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Local govts continue attempt to skim from ratepayers

Some local governments in Louisiana, conscious more than ever of revenue being squeezed, continue to resist reform legislation in cable television provision that recently has gone into effect. From the bellows emanating from the Louisiana Municipal Association and Police Jury Association of Louisiana, one would think fundamental rights of the citizenry are being violated with this law coming into force. But in the end, all it’s about is local governments decrying being unable to skim more money out of the citizenry.

These groups have gone to court – and so far lost – to try to stop implementation on the new law, Act 433 of 2008. It allows for granting of statewide franchises for operators which gives far less discretion for local governments to attach on special conditions that can be used as backdoor methods to raise government revenue from ratepayers. Eager to deflect from this reality opponents of the law – who do not include the cable industry itself that once opposed but now supports the new standards – raise chimerical arguments that expose that the conflict really is about clipping local government power and not about citizens who subscribe to cable TV.

One concern presumed discrimination against rural areas because on a per capita basis it is more expensive to provide such service. This was addressed previously by the onerous “build-out” requirements most local governments forced upon providers which not only passed costs on to urban ratepayers (as rates were invariant of population density) but also provided more potential sources of pass-through revenues for local governments. The new law gives market forces much greater priority and reduces any such complaints of reduced rural service to a big “so what:” it’s not like cable TV is essential to anybody’s life, you don’t have the right to have it and, if you really want more than broadcast choices, there’s always satellite.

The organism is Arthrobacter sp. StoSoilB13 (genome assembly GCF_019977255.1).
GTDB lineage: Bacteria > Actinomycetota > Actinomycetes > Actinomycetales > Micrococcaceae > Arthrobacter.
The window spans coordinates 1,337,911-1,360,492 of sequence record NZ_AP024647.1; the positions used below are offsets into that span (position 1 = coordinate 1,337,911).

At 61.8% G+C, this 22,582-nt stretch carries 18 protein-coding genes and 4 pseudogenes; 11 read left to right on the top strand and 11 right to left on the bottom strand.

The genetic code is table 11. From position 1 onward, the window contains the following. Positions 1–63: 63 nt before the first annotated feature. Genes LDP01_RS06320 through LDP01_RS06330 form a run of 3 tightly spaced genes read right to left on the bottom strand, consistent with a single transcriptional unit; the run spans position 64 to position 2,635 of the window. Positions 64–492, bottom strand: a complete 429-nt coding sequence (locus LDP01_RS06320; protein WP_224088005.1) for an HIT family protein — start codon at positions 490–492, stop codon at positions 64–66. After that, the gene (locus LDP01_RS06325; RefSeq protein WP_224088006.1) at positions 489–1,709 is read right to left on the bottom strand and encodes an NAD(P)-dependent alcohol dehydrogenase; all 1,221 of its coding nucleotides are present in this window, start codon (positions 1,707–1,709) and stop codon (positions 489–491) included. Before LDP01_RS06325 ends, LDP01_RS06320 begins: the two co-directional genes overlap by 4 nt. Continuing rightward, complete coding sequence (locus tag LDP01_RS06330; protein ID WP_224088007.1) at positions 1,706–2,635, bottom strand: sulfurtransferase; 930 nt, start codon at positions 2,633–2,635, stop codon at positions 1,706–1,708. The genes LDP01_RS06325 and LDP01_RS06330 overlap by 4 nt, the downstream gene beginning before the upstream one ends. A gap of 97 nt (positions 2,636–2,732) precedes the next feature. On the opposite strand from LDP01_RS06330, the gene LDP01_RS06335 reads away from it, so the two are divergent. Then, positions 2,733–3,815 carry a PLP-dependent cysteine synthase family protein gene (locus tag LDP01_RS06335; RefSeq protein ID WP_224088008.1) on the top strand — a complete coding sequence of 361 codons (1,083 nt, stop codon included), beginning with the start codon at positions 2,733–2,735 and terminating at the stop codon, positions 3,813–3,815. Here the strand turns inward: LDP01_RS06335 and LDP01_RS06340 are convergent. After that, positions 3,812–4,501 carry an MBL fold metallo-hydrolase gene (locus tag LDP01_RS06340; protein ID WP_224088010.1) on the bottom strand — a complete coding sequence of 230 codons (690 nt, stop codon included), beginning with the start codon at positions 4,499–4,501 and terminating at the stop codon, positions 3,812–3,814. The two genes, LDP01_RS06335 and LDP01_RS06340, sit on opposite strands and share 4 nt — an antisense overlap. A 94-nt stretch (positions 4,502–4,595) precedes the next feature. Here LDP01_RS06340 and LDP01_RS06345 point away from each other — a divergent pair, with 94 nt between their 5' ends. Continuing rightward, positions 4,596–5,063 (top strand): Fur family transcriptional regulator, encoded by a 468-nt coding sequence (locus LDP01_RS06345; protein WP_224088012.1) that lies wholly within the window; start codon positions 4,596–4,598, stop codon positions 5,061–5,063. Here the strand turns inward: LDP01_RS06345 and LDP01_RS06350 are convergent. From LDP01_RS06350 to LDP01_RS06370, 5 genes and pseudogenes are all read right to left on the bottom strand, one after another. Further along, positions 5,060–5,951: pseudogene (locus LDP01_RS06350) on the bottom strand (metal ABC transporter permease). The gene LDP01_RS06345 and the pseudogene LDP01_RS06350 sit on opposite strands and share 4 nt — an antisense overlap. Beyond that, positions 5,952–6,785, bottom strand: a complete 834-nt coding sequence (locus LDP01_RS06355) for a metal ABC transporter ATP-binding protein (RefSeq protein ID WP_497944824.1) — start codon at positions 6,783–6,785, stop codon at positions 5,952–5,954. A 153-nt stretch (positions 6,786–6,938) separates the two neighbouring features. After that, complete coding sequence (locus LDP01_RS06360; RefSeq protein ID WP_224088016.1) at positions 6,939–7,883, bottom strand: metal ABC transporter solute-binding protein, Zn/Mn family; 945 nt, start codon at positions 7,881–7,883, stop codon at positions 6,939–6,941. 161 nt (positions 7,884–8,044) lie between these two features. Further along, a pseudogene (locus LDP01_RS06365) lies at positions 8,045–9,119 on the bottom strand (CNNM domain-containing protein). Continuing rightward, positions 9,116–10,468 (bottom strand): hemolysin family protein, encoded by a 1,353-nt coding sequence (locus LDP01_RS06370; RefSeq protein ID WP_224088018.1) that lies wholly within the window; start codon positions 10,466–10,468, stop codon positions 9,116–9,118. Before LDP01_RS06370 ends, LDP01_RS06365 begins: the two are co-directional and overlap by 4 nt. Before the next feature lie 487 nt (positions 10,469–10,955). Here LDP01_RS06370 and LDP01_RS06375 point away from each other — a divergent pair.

Another mountain-out-of-a-molehill complaint comes from local government who say they can’t get freebies that they used, such as compelled coverage of their governmental bodies or free service to government buildings. The former complaint is misleading: the law compels offering service for at least one channel of “public, educational, and governmental” access automatically for any local government upon request, and at least one additional channel if local governments use it enough. Whereas governments used to force companies not only to broadcast but to pay for production of certain things, the only difference now is that providers will have to only subsidize it partially. And why should government enrich itself with free service when if the company did not have to provide it, savings could be passed on to the ratepayers?

Finally, there is the claim heretofore rejected by the courts of the unconstitutionality of the law because it allows the state to interfere in local contracts. But the law sets up a clear procedure to enter into and exit contracts, and what are permissible contracts. And because of grandfather provisions the majority of the state’s population isn’t even affected by the new law.

Again, recognize this desperate attempt to undo the democratic will of the state for what it is – protecting government at the expense of the people. As the year passes and the greater competition that the bill triggers manifests, leading to more channels, more choices among them, and relatively lower costs, this truism will become all the more apparent.

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